Monday, 29 October 2012


Andreas Vesalius was born in 1514 in Brussels and died in 1564 in Zakynthos. He was an anatomist, physician and author who created seven brilliant scientific books on anatomy: De humani corporis fabrica libri septem (The Seven Books on the Structure of the Human Body). Vesalius is often referred to as the founder of modern human anatomy.

In 1528, Vesalius attended the University of Leuven taking arts, but he moved to Paris where he studied Galen’s works in the University of Paris. He developed an interest in anatomy here and was often found studying bones in the Cemetery of the Innocents. Vesalius was forced to move out of Paris, due to hostility between France and the Holy Roman Empire. He returned to Leuven and studied in the University of Leuven again, but graduated the next year. He left briefly after a dispute with his professor. He then went to the University of Padua in 1536 to receive his doctorate and received it in 1537.

On his graduation he was offered the chair of Surgery and Anatomy at Padua. He also guest lectured in Bologna and Pisa. Previously these topics were read from classic texts, mainly Galen, followed by an animal dissection by the barber-surgeon. No attempt was made to check Galen’s claims. Vesalius on the other hand, carried out dissection as a primary teaching tool, while students viewed his work around the table. He kept drawings of his work for his students in the form six large illustrated tables. When he found that some of the drawings were widely copied, he published these tables under the title Tabulae Anatomicae Sex.

In 1541, Vesalius uncovered the fact that Galen’s research was based on the bodies of animals, not humans. This was due to the fact that, in Ancient Rome, dissection was banned. Galen had mainly used the body of a species of ape, as he believed that this body was the closest to a human’s. Because of this, Vesalius corrected Galen’s Opera omnia and wrote down his own anatomical texts. Until Vesalius pointed this out, it had long gone unnoticed and was the foundation of anatomical teachings. Although Vesalius was right, people still believed Galen’s claims and they also believed that Vesalius was wrong.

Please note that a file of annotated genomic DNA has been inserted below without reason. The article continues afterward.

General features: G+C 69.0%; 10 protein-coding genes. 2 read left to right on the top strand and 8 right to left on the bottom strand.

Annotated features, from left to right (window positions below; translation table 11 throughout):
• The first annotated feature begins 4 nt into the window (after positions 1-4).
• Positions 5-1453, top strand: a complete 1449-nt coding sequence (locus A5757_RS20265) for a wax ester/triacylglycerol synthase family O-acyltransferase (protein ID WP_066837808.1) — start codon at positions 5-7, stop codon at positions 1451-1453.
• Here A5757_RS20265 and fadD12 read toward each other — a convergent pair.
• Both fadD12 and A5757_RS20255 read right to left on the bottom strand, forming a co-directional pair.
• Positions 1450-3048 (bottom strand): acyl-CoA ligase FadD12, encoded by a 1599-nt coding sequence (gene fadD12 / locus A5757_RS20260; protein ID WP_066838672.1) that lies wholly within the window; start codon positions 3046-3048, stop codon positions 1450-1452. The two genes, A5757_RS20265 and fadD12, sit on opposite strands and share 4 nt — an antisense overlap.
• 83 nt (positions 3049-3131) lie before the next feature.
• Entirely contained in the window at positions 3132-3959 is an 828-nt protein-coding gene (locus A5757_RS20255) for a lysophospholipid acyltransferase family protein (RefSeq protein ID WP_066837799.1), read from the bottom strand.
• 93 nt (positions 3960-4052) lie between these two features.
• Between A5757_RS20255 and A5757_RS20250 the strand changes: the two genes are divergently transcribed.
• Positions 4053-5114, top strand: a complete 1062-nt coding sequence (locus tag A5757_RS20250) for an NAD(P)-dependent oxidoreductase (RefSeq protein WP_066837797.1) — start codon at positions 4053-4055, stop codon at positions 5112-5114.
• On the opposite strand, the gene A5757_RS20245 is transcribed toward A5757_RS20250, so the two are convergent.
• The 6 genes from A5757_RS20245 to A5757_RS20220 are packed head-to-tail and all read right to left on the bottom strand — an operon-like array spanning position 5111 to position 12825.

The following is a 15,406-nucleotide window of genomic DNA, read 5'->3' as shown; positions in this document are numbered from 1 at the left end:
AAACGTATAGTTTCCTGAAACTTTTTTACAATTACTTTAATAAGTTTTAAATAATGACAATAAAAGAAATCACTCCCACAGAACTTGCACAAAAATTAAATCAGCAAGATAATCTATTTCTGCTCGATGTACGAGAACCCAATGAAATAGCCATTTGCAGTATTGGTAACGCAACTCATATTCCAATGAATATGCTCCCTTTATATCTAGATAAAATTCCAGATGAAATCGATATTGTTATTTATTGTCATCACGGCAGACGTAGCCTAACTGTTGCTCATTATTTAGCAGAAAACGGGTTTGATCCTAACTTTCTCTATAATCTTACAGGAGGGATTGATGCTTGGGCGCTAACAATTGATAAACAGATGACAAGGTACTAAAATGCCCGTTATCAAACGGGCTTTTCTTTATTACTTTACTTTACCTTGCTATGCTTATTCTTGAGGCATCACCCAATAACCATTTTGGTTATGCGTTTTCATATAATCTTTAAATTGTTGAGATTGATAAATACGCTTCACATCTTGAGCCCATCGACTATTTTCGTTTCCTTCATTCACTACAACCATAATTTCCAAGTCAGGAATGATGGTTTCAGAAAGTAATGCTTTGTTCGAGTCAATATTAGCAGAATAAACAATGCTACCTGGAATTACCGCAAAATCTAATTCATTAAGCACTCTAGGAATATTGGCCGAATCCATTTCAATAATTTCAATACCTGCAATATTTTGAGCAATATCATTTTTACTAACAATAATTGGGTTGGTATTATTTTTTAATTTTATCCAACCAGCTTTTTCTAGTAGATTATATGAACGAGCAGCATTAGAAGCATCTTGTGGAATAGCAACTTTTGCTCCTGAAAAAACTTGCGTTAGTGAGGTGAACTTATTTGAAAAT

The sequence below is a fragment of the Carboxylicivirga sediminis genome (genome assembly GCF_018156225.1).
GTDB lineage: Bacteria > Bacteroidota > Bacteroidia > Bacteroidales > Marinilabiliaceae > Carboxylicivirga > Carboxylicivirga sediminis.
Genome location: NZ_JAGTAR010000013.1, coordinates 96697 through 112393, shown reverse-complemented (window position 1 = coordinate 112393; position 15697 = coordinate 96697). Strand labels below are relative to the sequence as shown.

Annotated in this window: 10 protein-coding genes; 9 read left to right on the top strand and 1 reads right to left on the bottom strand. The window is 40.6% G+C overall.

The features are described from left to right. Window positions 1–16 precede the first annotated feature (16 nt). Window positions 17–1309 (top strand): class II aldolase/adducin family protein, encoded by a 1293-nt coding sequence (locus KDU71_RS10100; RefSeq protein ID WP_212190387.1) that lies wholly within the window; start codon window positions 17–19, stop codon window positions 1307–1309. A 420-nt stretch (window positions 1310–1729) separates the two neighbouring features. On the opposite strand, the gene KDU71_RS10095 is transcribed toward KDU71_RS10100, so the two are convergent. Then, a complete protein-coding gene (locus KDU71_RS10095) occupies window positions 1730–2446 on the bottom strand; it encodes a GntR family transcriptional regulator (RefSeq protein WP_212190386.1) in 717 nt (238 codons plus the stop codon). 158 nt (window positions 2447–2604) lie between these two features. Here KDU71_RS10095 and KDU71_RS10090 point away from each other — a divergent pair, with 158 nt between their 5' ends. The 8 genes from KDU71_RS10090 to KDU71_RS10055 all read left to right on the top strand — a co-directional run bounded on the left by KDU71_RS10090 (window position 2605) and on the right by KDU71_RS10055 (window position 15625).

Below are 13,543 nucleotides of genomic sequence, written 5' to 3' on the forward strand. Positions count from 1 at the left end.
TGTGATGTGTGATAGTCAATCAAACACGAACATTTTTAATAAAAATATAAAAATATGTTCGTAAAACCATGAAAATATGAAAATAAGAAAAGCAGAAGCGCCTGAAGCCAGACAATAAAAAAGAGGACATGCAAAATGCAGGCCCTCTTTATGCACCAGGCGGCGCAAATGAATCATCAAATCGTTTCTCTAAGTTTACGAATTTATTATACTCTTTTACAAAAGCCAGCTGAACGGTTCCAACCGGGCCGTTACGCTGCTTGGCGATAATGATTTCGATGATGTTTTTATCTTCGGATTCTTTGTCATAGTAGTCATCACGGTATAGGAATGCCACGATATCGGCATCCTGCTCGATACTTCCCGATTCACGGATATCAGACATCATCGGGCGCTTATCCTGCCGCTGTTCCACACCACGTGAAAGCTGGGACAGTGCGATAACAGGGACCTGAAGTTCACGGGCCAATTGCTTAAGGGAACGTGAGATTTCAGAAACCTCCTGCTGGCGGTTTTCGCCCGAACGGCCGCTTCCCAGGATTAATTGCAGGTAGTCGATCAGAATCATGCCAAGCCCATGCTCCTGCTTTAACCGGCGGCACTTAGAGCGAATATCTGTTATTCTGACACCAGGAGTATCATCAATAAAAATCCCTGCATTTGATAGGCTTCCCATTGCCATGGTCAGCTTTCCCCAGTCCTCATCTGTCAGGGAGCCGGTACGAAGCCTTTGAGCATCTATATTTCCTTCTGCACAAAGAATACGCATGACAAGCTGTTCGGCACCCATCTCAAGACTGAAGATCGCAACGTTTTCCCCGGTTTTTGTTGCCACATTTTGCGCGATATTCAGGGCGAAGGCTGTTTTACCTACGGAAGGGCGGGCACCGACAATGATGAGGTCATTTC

Later Vesalius stirred up some more disagreement. This time, not only disproving Galen, but also Aristotle, all three had made hypotheses of the functions and structure of the heart, which were clearly wrong. For example, Vesalius had noted that the heart had four chambers; the liver four lobes and the fact that arteries came from the heart. Another example would be, when he disproved Galen’s assumption that the jaw bone was made up of two, when actually, it was made up of one.

Galen assumed that arteries carried blood to the more important organs, such as the brain from the left ventricle of the heart, and that veins carried blood to the lesser organs, such as the stomach from the right ventricle of the heart. In order for this theory to be true, there would need to be a hole to interconnect these ventricles and Galen said that he had found this hole. So for nearly 2000 years, people believed that there really was a hole, until Vesalius proved Galen wrong. Vesalius had said that there was no hole.

Because of Vesalius’ findings, modern medicine owes Vesalius for advancing human anatomy. By overturning people’s traditions of Galen’s ideas, Vesalius helped people for nearly 1000 years in the study of human anatomy.

My conclusion is that Vesalius is very important figure in the study of anatomy. So Vesalius would really be the founder of modern human anatomy.

By Aynan Muse

Picture does not belong to Medical History 101

No comments:

Post a Comment